While global markets, as measured by the S&P Global BMI, were up 8.84% for the year, if U.S. equities’ 12.61% return is excluded, the gain was 4.95%.  The S&P Developed BMI and S&P Emerging BMI posted positive total returns of 8.6% and 11.30%, respectively.

Backed by a rally in crude oil and metal prices globally, the S&P GSCI (the first major investable commodity index) gained 11.37% in 2016.

Indian Equities

Despite various negative events, Indian equities gained in 2016.  Backed by a normal monsoon, low inflation, falling key lending rates, an under-control fiscal deficit, and a relatively stable currency, India’s bellwether index, the S&P BSE SENSEX, and the S&P BSE AllCap (India’s benchmark index) ended the year with total returns of 3.5% and 5.1%, respectively.  The majority of their gains for the year were achieved during the second and third quarters, as most of the key benchmark indices ended positive during those two quarters (see Exhibit 1).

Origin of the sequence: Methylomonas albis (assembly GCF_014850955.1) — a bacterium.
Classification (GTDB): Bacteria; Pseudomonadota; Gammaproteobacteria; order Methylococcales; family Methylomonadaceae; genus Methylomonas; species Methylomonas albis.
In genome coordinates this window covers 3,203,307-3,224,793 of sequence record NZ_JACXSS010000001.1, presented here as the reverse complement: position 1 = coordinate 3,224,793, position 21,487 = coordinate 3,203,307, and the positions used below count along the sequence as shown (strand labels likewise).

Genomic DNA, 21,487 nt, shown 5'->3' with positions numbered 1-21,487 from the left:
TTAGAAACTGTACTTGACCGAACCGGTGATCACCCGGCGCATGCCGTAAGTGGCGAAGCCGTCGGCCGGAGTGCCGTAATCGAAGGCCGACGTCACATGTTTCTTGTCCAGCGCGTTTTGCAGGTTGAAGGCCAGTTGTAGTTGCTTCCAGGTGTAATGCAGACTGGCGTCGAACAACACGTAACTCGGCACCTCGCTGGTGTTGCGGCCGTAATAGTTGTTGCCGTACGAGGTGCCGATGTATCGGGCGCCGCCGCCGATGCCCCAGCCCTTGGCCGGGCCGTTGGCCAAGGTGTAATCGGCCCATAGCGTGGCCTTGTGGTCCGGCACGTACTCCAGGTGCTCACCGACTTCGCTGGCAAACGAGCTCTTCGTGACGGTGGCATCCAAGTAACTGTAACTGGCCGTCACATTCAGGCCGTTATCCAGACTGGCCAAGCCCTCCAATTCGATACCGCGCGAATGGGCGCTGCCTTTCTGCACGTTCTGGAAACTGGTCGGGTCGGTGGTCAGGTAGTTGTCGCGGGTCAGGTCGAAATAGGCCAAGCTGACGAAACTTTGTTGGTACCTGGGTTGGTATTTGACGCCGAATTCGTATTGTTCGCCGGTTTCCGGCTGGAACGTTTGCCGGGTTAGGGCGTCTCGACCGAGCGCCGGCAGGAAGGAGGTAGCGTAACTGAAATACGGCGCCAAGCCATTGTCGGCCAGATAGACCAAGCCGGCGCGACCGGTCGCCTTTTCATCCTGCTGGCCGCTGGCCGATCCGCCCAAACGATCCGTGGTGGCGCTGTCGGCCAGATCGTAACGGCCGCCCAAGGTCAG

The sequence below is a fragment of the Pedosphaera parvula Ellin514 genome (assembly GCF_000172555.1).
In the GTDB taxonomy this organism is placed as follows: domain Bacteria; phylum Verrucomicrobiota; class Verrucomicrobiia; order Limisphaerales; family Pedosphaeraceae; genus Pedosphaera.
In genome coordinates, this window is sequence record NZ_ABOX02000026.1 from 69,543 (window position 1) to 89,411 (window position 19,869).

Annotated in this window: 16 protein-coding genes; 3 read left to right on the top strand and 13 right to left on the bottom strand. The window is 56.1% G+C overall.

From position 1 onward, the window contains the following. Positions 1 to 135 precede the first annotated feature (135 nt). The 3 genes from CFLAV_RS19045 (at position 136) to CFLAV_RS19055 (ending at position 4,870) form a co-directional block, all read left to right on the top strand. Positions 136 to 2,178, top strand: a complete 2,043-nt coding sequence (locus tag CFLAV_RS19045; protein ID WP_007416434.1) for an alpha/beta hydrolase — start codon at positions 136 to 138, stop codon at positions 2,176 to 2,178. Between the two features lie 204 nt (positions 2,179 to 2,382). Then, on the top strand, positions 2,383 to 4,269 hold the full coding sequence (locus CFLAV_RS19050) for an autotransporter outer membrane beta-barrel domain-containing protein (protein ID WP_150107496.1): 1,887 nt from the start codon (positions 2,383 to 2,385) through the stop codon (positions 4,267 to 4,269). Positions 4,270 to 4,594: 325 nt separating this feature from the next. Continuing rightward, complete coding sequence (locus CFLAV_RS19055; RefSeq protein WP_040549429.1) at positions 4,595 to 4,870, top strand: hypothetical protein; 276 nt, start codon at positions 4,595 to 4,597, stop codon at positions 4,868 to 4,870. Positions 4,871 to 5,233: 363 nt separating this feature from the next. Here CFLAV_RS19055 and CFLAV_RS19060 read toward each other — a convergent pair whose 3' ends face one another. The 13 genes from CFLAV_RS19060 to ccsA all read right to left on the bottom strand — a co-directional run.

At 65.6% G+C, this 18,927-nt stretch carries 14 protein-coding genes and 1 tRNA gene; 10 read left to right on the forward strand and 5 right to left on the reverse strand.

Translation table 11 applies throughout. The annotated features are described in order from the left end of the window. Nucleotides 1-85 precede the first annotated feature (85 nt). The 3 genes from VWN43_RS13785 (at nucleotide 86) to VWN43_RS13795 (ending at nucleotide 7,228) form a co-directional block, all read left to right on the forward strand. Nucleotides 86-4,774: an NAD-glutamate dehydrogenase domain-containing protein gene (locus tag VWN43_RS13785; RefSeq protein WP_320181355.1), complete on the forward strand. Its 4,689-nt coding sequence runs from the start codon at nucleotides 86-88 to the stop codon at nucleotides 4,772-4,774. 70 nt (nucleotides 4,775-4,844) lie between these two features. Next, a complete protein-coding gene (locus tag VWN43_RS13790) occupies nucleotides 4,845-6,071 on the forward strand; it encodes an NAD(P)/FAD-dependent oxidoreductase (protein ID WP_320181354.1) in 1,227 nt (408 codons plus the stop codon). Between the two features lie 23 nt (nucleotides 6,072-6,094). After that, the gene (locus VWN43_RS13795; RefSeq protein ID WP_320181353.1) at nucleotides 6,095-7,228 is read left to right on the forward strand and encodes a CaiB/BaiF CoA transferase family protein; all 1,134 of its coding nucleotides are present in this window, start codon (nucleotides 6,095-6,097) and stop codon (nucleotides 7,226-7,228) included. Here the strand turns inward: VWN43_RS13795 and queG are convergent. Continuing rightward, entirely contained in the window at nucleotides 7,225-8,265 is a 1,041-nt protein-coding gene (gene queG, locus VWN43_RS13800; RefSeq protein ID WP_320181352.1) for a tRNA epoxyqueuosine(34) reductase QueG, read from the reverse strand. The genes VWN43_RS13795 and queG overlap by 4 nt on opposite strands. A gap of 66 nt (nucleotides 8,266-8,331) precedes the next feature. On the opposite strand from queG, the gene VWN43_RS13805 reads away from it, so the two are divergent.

The S&P BSE MidCap was the best-performing size index, with a total return of 9.3%, while the S&P BSE SmallCap continued to be worst-performing size index, with a total return of 2.7% in 2016.

Among key BSE sector indices, the S&P BSE Basic Materials posted the highest total return for the year, with 33.5%, due to increase in global commodity prices.  A cash crunch caused by demonetization hurt the S&P BSE Consumer Discretionary Goods & Services the most, as during Q4 2016 it posted the worst total return of -9.9%.  2016 was one of the worst years for the S&P BSE Telecom since the financial crisis, with a total return of -20.9%.

Indian Fixed Income

Compared to calendar year 2015, Indian bond market posted higher returns in 2016 due to falling interest rates. The S&P BSE India Government Bond Index and the S&P BSE India Corporate Bond Index posted positive returns of 13.5% and 11.1%, respectively.  The S&P BSE India 10 Year Sovereign Bond Index posted an impressive total return of 14.2%, outperforming the S&P BSE SENSEX by more than 10.7% in 2016.